This article is about the S&P 500 index. For the article on the company SPX Corporation, click here.
The S&P 500 is a stock market index containing the stocks of 500 American Large-Cap corporations. The index is owned and maintained by Standard & Poor's, a division of McGraw-Hill. All of the stocks in the index trade on the two largest US stock markets, the New York Stock Exchange and Nasdaq. The Dow Jones Industrial Average and the S&P 500 are the most widely watched indexes of large-cap US stocks. The S&P 500 is often quoted using the symbol SPX or INX, and may be prefixed with a caret (^) or with a dollar sign ($).
Many index funds and exchange-traded funds track the performance of the S&P 500 by holding the same stocks as the index, in the same proportions, and thus attempt to match its performance (before fees and expenses). Partly because of this, a company which has its stock added to the list may see a boost in its stock price as the managers of the mutual funds must purchase that company's stock in order to match the funds' composition to that of the S&P 500 index. Additionally, the S&P 500 index is often used as a baseline level of performance against which mutual funds and other asset managers' performance is measured.
The S&P 500 index is not made up of the 500 largest corporations in the U.S., since other factors such as liquidity of the stock and industry grouping are also considered in selecting members for the index.
The criteria for being added to the index are as follows:
It should be noted that these criteria are applicable to companies that are being added to the S&P 500. Since the index committee attempts to minimize unnecessary turnover in index membership, existing companies do not have to diligently maintain these conditions to remain in the index. However, companies that substantially violate one or more of these criteria are removed from the index and replaced by a new company. As a result, on a year-to-year basis, the composition of the index only changes slightly.
As of December 31 2009, the largest constituents of the were:
|Company||Adjusted Market Cap ($ billions)||Index Weight|
|Johnson and Johnson||177.7||1.79%|
|Procter & Gamble||177.1||1.78%|
|JPMorgan Chase & Co.||164.2||1.65%|
The Standard & Poor's 500 Index is calculated using a base-weighted aggregate methodology; that means the level of the Index reflects the total market capitalization of all 500 component stocks relative to a particular base period. The S&P 500's base period is 1941-43. The actual total market value of the stocks in the Index during the base period has been set equal to an indexed value of 10. This is often indicated by the notation 1941-43=10.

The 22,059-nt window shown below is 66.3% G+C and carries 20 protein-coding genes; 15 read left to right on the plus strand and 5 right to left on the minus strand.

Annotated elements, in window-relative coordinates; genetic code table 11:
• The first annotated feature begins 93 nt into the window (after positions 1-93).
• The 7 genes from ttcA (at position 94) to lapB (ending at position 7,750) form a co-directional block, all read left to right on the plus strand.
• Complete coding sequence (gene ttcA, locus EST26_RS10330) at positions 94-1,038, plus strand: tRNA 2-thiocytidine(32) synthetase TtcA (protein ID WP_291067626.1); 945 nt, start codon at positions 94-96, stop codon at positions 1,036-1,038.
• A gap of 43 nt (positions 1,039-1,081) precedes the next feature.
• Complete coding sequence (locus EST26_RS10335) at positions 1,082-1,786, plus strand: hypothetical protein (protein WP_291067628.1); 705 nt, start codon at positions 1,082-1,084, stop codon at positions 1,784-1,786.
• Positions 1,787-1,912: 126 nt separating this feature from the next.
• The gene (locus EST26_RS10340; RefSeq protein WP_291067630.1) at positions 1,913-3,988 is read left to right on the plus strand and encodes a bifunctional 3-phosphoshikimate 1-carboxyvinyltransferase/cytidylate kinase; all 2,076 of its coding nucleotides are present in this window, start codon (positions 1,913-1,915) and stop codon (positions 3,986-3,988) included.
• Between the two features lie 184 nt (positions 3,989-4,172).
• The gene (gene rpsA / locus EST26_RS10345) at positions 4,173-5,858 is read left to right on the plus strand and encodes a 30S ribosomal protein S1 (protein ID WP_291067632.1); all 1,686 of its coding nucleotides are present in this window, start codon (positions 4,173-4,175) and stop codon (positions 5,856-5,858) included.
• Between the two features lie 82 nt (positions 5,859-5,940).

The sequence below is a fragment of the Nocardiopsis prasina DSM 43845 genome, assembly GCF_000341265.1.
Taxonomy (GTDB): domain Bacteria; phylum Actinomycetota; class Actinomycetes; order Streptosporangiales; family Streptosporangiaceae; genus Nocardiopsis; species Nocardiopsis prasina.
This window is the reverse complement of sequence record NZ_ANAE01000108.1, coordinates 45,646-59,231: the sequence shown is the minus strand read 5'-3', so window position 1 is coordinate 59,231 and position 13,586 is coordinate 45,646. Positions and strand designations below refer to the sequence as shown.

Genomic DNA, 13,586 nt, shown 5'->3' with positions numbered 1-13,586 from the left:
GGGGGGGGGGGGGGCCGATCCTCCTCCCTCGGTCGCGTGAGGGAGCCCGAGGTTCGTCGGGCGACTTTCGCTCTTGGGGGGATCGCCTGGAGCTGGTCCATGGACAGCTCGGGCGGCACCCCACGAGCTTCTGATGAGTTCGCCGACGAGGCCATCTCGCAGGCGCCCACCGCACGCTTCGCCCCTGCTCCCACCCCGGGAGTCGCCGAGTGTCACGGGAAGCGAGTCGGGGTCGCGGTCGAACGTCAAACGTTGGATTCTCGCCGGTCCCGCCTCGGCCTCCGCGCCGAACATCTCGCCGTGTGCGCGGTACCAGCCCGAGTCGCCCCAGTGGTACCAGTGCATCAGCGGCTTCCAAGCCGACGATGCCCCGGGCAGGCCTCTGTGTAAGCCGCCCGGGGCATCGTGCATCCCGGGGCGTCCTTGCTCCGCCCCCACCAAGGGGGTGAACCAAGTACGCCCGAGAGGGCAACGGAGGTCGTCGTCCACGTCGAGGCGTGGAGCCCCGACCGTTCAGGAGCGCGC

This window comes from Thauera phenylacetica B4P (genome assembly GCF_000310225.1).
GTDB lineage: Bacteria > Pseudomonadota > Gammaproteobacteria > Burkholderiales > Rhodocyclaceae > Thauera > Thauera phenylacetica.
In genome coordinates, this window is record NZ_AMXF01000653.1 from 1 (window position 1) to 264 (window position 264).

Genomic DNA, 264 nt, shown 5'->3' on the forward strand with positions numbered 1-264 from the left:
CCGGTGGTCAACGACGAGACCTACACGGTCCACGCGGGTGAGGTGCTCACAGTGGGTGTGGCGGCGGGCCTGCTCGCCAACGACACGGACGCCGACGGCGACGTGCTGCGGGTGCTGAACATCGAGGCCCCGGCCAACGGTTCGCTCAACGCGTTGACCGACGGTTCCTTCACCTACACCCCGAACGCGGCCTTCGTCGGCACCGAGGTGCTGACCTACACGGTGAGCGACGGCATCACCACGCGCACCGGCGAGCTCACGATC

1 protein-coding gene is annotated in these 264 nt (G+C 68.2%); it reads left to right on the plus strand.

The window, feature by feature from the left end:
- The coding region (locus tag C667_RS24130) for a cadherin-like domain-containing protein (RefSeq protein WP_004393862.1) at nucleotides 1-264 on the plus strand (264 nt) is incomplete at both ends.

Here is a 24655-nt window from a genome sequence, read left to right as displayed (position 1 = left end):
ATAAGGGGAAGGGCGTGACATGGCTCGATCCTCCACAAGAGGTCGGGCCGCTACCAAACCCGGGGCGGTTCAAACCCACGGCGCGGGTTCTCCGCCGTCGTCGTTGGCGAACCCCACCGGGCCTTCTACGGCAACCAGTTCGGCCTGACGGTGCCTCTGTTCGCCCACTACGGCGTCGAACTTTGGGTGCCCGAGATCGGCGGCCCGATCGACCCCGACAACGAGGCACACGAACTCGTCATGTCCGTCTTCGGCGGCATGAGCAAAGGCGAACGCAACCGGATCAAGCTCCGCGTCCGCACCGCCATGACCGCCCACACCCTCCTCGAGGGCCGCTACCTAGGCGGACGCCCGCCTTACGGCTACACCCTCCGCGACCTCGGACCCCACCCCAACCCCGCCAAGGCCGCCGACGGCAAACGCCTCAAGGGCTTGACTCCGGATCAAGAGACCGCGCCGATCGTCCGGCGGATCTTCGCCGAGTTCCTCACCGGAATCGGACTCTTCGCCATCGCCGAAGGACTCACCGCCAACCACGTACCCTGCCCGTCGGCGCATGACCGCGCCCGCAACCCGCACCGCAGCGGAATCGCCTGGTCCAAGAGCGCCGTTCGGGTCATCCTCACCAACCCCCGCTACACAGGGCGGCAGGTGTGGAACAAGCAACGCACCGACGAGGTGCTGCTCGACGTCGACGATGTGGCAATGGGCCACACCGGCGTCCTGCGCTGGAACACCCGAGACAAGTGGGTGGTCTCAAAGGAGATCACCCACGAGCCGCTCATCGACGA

In practice, the daily calculation of the Standard & Poor's 500 Index is computed by dividing the total market value of the 500 companies in the Index by a number called the Index Divisor. By itself, the Divisor is an arbitrary number. However, in the context of the calculation of the S&P 500 Index, it is the only link to the original base period value of the Index. The Divisor keeps the Index comparable over time and is the manipulation point for all Index Maintenance adjustments.
In 2005, the Index was changed to be "float" weighted, i.e. the index weighting is determined by the amount of shares available for public trading. It works exactly the same way as the market-cap weighting, only that instead of making each component proportional to their respective market capitalization, they are made to be proportional to their public float. When Google was included in the index in March 2006, only its Class A shares, which are publicly traded, were used to determine Google's weight in the index. Only a minority of companies in the index have this sort of public float lower than their total capitalization; for most companies in the index S&P considers all shares to be part of the public float and thus the capitalization used in the index calculation equals the market capitalization for those companies.
Being a market-value weighted index, changes in price for companies with higher market capitalization has a proportionally larger impact on the index. For example: In June 2008, Exxon Mobil's weight in the S&P 500 Index was roughly 4.2%. If Exxon Mobil's market capitalization increased by 10%, it would cause the S&P 500 to rise by
10%*4.2% = 0.42%
On the other hand, Apple's weight in the index, in June 2008, was 1.3%. Therefore if Apple's market capitalization increased by 10%, it would cause the index to rise by
10%*1.3% = 0.13%
In order to keep the S&P 500 Index comparable across time, the index needs to take into account corporate actions such as stock splits, share issuance, dividends and restructuring events (such as merger or spinoffs). Additionally, in order to keep the Index reflective of U.S. stocks, the constituents need to be changed from time to time.
To prevent the value of the Index from changing due to corporate actions, all corporate actions which affect the market value of the Index require a Divisor adjustment. Also, when a company is dropped and replaced by another with a different market capitalization, the divisor needs to be adjusted so that the value of the S&P 500 Index remains constant. All Divisor adjustments are made after the close of trading and after the calculation of the closing value of the S&P 500 Index.
|Type of Action||Divisor Adjustment|
|Stock Split (e.g. 2x1)||No|
|Special Cash Dividend||Yes|
Retail investors can place bets on the S&P 500 through several ways:
Moreover, the top 45 companies in the index constitute 50% of the index. Thus an average investor could engineer the index to a great extent by holding these companies in the right proportion.